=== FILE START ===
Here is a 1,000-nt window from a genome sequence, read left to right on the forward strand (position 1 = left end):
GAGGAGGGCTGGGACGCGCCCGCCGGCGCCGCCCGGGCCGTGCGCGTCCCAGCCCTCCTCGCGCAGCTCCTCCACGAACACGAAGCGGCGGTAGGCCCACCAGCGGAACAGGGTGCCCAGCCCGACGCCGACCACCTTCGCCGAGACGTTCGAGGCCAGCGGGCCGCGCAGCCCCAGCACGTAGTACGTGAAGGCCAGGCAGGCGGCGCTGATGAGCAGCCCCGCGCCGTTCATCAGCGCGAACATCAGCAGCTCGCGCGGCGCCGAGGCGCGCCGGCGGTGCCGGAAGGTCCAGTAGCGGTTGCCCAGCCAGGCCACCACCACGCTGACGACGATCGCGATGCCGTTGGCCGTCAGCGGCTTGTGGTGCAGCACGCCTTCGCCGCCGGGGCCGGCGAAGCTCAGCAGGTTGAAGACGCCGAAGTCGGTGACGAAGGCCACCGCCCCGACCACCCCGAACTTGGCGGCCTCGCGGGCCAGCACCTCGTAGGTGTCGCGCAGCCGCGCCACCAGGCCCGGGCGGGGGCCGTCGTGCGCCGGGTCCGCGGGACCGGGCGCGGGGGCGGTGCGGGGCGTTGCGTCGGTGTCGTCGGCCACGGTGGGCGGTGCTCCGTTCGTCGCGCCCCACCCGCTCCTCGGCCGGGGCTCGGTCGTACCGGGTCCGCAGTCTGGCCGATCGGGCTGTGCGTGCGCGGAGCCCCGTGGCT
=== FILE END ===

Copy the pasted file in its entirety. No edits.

Here is a 1,000-nt window from a genome sequence, read left to right on the forward strand (position 1 = left end):
GAGGAGGGCTGGGACGCGCCCGCCGGCGCCGCCCGGGCCGTGCGCGTCCCAGCCCTCCTCGCGCAGCTCCTCCACGAACACGAAGCGGCGGTAGGCCCACCAGCGGAACAGGGTGCCCAGCCCGACGCCGACCACCTTCGCCGAGACGTTCGAGGCCAGCGGGCCGCGCAGCCCCAGCACGTAGTACGTGAAGGCCAGGCAGGCGGCGCTGATGAGCAGCCCCGCGCCGTTCATCAGCGCGAACATCAGCAGCTCGCGCGGCGCCGAGGCGCGCCGGCGGTGCCGGAAGGTCCAGTAGCGGTTGCCCAGCCAGGCCACCACCACGCTGACGACGATCGCGATGCCGTTGGCCGTCAGCGGCTTGTGGTGCAGCACGCCTTCGCCGCCGGGGCCGGCGAAGCTCAGCAGGTTGAAGACGCCGAAGTCGGTGACGAAGGCCACCGCCCCGACCACCCCGAACTTGGCGGCCTCGCGGGCCAGCACCTCGTAGGTGTCGCGCAGCCGCGCCACCAGGCCCGGGCGGGGGCCGTCGTGCGCCGGGTCCGCGGGACCGGGCGCGGGGGCGGTGCGGGGCGTTGCGTCGGTGTCGTCGGCCACGGTGGGCGGTGCTCCGTTCGTCGCGCCCCACCCGCTCCTCGGCCGGGGCTCGGTCGTACCGGGTCCGCAGTCTGGCCGATCGGGCTGTGCGTGCGCGGAGCCCCGTGGCT